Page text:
Just a few days ago, Bill Gates told the annual assembly of the National Board for Professional Teaching Standards that the Common Core standards were “the key to creativity,” and likened their development to the standardized electrical plug. I am not sure I see the analogy, but I guess he meant that with a standardized electrical plug, we could all have electric lights and do better work in the light. Or something. But if he meant that standardization was a formula for creative teaching and learning, I doug that many of the National Board Certified Teachers in his audience were convinced.

David Greene certainly does not agree. He is an experienced teacher trainer and mentor who recently published an article in U.S. News & World Report about how the Common Core standards kill creative teaching, precisely because they attempt to standardize what teachers do.


He writes:

To try to live up to the new demands and ensure better test scores, states, districts and schools have purchased resources, materials and scripted curricular modules solely developed for test success. Being lost is the practical wisdom and planned spontaneity necessary to work with 20 to 35 individuals in a classroom. Academic creativity has been drained from degraded and overworked experienced teachers. Uniformity has sucked the life out of teaching and learning.

Good and great teachers leave and are replaced by new and cheap workers more willing to follow fool-proof, factory-like, prescribed lesson plans. In fact, the average teaching tenure has dropped from approximately 15 years of service in 1990 to less than five in 2013.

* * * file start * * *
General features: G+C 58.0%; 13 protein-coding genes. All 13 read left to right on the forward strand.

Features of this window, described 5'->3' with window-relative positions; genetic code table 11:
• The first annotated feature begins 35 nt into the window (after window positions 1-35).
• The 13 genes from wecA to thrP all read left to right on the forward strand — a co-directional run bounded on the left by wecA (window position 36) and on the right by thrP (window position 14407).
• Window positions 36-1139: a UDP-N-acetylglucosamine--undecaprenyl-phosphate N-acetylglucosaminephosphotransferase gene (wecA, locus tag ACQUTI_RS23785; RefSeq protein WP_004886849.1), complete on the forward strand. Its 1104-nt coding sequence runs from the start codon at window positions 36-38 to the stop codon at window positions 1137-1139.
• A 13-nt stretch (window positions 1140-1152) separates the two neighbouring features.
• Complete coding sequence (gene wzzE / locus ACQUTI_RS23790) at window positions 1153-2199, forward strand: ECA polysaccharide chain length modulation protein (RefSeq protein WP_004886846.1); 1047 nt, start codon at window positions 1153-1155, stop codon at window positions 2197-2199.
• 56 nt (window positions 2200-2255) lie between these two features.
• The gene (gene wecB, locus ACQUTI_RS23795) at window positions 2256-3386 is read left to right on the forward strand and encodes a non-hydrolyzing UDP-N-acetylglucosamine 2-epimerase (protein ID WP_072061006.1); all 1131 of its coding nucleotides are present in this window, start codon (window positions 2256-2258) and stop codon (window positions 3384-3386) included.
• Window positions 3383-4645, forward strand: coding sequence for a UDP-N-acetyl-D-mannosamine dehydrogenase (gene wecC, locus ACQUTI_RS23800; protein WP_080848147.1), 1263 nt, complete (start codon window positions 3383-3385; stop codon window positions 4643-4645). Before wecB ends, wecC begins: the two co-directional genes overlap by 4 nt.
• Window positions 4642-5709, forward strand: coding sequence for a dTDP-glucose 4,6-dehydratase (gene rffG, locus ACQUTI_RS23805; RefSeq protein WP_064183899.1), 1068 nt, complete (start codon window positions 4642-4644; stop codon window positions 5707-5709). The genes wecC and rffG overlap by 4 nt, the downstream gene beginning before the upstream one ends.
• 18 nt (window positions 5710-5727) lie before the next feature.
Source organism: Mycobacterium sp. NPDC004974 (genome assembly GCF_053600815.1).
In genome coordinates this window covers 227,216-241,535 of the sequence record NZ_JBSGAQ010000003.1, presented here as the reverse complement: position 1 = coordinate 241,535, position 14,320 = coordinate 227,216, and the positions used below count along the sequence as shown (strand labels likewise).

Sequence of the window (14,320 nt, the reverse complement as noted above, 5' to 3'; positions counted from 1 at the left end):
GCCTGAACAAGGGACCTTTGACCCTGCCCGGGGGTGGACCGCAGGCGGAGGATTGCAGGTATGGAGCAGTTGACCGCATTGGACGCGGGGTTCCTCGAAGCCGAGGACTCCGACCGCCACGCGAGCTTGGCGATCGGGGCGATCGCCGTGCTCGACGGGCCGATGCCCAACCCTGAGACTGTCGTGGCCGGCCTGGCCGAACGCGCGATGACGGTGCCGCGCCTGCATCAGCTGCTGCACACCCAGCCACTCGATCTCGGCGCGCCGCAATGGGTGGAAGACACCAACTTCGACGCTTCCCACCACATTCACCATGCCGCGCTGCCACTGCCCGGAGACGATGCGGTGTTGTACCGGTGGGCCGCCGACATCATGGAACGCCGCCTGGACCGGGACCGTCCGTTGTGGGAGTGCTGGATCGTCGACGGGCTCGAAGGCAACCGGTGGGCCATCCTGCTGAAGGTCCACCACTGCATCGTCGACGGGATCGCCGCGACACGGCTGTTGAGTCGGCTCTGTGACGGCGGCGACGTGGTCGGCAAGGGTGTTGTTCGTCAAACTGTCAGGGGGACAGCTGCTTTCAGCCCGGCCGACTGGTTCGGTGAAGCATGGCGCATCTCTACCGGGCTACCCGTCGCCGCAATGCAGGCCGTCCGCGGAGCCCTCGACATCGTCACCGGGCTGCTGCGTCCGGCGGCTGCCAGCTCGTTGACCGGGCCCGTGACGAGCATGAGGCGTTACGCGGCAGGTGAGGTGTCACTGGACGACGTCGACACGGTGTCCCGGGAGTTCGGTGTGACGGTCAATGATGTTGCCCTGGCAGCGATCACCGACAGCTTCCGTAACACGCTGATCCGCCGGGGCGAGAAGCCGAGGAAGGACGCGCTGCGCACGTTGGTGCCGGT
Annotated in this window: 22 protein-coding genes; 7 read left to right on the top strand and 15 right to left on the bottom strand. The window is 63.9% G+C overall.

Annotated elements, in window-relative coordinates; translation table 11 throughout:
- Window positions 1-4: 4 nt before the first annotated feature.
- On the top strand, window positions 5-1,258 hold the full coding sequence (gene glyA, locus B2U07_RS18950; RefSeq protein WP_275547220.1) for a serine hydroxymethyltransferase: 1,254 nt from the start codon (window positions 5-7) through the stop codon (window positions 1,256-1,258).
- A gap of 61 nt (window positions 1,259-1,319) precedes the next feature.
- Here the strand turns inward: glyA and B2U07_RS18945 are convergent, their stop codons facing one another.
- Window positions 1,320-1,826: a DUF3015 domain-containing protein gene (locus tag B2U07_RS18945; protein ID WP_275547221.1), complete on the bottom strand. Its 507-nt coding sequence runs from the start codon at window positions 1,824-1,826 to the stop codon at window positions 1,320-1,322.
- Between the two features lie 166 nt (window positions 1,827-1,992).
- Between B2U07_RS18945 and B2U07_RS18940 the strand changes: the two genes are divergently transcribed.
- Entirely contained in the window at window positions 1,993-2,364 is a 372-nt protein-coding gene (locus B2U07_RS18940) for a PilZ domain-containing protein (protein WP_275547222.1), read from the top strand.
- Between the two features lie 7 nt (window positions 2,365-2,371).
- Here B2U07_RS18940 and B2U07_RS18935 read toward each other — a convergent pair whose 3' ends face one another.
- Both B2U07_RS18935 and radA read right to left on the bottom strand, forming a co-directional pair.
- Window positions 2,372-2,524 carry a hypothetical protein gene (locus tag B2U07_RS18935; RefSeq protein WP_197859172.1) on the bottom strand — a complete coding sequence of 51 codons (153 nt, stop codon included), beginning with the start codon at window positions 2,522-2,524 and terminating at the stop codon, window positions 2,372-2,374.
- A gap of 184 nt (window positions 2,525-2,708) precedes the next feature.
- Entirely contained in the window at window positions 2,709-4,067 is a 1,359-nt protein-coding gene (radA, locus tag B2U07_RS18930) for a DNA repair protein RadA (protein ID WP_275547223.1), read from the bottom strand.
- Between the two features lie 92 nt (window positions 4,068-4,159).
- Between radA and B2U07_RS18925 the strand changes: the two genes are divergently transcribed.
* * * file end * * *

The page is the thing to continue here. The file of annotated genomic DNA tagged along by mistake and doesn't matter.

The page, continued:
Imagine your brain surgeon having to “follow the book” while operating on you or lose his job. While you are on the table, he discovers an unforeseen problem that, because of his experience and practical wisdom, calls for a spontaneous change of plan, yet he can’t do what he knows will work. You die on the table. So have students. He retires early, frustrated with conditions. So have the best teachers.

New York Times columnist Thomas Friedman coined the term “Carlson’s law” to describe Dr. Curtis Carlson’s take on autocracy in the workplace: “Innovation that happens from the bottom up tends to be chaotic but smart. Innovation that happens from the top down tends to be orderly but dumb.”

Top down innovation is what Common Core and other efforts to homogenize education are bringing us. So the only real question left is: Why have President Obama, Education Secretary Arne Duncan, the National Governors Association, the Council of Chief State School Officers, Bill Gates and Achieve Inc. chosen to be orderly but dumb, especially when the opportunity cost is children?

David Greene’s recently published book is called Doing the Right Thing: A Teacher Speaks. Unlike the technocrats, bureaucrats, and Beltway insiders who wrote the Common Core standards, David Greene is a teacher with long experience and deep knowledge of the classroom and of students.